“Growing up a tennis fan was a lot of fun. It was also an education,” former world number one Andy Roddick, headlining the Class of 2017 at the International Tennis Hall of Fame, said. Beside him, members of the Class of 2017, Kim Clijsters, Steve Flink, and Monique Kalkman listened on, having already been awarded their honorary ITHF suitcoats and Inductee medals.
Just moments earlier, Roddick’s longtime athletic trainer, Doug Spreen, remarked in his introduction speech that, “there is no doubt that Andy is a Hall of Famer…he played the game of tennis the way it should be played…he also showed us how to handle the good along with the bad.”
Spreen worked alongside Roddick for a decade of his 12-year-long career, which included winning 32 career titles (including 1 U.S. Open title), recording 612 match wins, remaining in the top 10 of the ATP rankings for nine consecutive years, and holding the ranking of number one in the world. These accomplishments, along with Roddick’s more recent establishing of the Andy Roddick Foundation—a nonprofit that connects under-resourced youth in Texas to both academic and tennis-based opportunities—will now be forever honored alongside the sport’s greatest figures.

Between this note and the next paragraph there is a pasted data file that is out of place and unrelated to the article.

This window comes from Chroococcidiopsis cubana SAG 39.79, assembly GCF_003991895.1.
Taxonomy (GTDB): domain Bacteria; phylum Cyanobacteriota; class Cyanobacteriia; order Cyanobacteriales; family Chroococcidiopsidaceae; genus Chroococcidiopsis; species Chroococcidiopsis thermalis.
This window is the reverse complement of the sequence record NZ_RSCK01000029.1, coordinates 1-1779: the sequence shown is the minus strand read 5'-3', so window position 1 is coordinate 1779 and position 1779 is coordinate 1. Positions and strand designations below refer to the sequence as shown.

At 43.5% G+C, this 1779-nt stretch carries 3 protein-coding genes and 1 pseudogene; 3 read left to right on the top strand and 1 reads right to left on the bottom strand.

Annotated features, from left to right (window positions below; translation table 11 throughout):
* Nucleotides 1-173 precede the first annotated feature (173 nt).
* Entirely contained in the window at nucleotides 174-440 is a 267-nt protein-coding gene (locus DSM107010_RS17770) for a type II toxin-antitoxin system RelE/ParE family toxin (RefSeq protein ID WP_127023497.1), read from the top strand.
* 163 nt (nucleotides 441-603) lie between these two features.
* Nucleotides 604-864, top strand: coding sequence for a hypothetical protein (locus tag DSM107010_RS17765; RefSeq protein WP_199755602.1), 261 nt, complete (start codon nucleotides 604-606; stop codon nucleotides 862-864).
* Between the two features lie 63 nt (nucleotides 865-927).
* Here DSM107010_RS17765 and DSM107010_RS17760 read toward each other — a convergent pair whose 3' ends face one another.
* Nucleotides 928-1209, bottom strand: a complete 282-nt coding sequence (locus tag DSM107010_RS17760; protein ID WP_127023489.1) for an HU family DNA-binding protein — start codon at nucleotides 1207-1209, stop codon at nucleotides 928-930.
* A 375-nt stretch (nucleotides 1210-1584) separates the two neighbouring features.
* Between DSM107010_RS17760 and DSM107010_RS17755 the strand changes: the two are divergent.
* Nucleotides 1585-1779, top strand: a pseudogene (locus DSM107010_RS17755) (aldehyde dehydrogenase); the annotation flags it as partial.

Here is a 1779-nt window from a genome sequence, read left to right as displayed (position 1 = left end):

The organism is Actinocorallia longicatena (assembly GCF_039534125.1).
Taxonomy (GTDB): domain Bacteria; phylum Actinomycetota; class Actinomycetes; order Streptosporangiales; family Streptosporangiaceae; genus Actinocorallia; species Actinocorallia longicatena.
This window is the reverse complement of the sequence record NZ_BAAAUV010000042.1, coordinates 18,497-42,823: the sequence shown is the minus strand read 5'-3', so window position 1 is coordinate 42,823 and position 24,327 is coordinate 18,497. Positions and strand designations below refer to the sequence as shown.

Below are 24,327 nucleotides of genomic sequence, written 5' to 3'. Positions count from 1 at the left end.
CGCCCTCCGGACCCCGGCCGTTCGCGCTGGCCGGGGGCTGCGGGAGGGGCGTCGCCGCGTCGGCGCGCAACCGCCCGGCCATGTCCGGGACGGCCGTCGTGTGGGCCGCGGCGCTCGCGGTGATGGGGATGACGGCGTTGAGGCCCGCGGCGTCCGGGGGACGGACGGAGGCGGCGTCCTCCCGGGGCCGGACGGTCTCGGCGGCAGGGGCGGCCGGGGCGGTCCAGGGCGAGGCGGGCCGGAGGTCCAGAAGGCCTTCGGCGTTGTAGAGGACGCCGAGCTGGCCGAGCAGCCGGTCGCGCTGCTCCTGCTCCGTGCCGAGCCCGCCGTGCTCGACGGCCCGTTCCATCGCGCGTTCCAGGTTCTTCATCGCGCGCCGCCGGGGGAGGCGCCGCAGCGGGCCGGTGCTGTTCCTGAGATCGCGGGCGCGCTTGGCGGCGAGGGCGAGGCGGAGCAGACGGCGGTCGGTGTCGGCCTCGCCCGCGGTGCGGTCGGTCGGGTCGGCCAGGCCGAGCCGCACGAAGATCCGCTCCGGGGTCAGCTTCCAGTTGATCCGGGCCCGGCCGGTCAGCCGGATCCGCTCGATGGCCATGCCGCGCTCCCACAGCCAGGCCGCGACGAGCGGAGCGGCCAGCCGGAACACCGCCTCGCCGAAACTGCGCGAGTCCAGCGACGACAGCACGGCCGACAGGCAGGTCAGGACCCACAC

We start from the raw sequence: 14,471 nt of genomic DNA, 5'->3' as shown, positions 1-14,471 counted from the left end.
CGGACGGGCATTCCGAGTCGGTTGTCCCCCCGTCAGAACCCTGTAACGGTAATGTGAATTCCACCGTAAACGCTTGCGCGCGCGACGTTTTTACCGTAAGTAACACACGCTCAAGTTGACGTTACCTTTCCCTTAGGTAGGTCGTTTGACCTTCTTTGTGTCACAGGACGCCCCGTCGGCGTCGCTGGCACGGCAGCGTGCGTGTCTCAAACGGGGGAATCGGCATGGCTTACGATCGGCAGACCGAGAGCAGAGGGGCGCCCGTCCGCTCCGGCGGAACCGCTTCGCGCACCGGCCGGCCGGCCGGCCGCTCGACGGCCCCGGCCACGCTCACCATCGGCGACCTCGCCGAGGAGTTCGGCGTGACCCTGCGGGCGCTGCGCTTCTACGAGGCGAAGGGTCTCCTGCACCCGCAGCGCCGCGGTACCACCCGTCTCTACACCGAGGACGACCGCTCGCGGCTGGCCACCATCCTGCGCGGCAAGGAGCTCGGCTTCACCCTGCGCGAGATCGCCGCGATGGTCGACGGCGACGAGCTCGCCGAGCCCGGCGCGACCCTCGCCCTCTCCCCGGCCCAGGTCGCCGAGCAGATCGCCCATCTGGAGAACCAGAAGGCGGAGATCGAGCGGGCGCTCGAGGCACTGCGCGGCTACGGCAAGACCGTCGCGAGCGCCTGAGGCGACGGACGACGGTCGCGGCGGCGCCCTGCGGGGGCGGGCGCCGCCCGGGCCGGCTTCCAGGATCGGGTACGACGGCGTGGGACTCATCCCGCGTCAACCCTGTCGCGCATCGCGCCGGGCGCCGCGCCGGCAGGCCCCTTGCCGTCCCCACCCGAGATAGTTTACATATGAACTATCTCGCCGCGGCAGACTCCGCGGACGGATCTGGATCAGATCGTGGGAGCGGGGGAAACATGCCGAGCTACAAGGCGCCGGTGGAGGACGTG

For nearly half an hour, Roddick, dressed in a truck printed shirt hand-picked by his almost two-year-old son, spoke candidly about his dedication to American tennis, the many players that both inspired and mentored him throughout his career, his gratitude towards both his team, and, of course, his family and friends.
“I was always appreciative [of the support I have been given], but that appreciation has grown as I’ve moved away from tennis,” Roddick confessed, alluding to the many years of both emotional and financial support his coaches, family, and friends invested that allowed him to follow his dreams. Often, it is difficult to capture the efforts of so many, in so few words, but Roddick did just that, with sensitivity and praise, but not without incorporating the senses of sarcasm and humor that have come to define him.
He concluded his speech by making a promise to the tennis community.
“I may not be a lot of things, but from this day forward, I’m never going to be anything less than a Hall of Famer.” These closing words, ones that reinforce his long-lasting commitment and respect to tennis, are felt not only by the Class of 2017, but also by those that had paved the way for his career, and those that look to him for inspiration. Roddick already embodies the core values of the International Tennis Hall of Fame, because, despite not being, in his words,“the best of all time, the best of [his] generation, the most well-behaved, or the most polished,” he has the grit, selflessness, and passion that make him a role model for all generations. He understands that effort is directly connected to outcome, that being a champion involves prioritizing sportsmanship, and, most importantly, he is the first to remind us that individual success derives from group effort.
"The best part for me is sharing [this honor] with my close friends, tennis fans, my team and my family," noted Roddick in his induction speech. "As I said to them when I learned I had been voted in, ‘We’re all getting into the Hall of Fame.”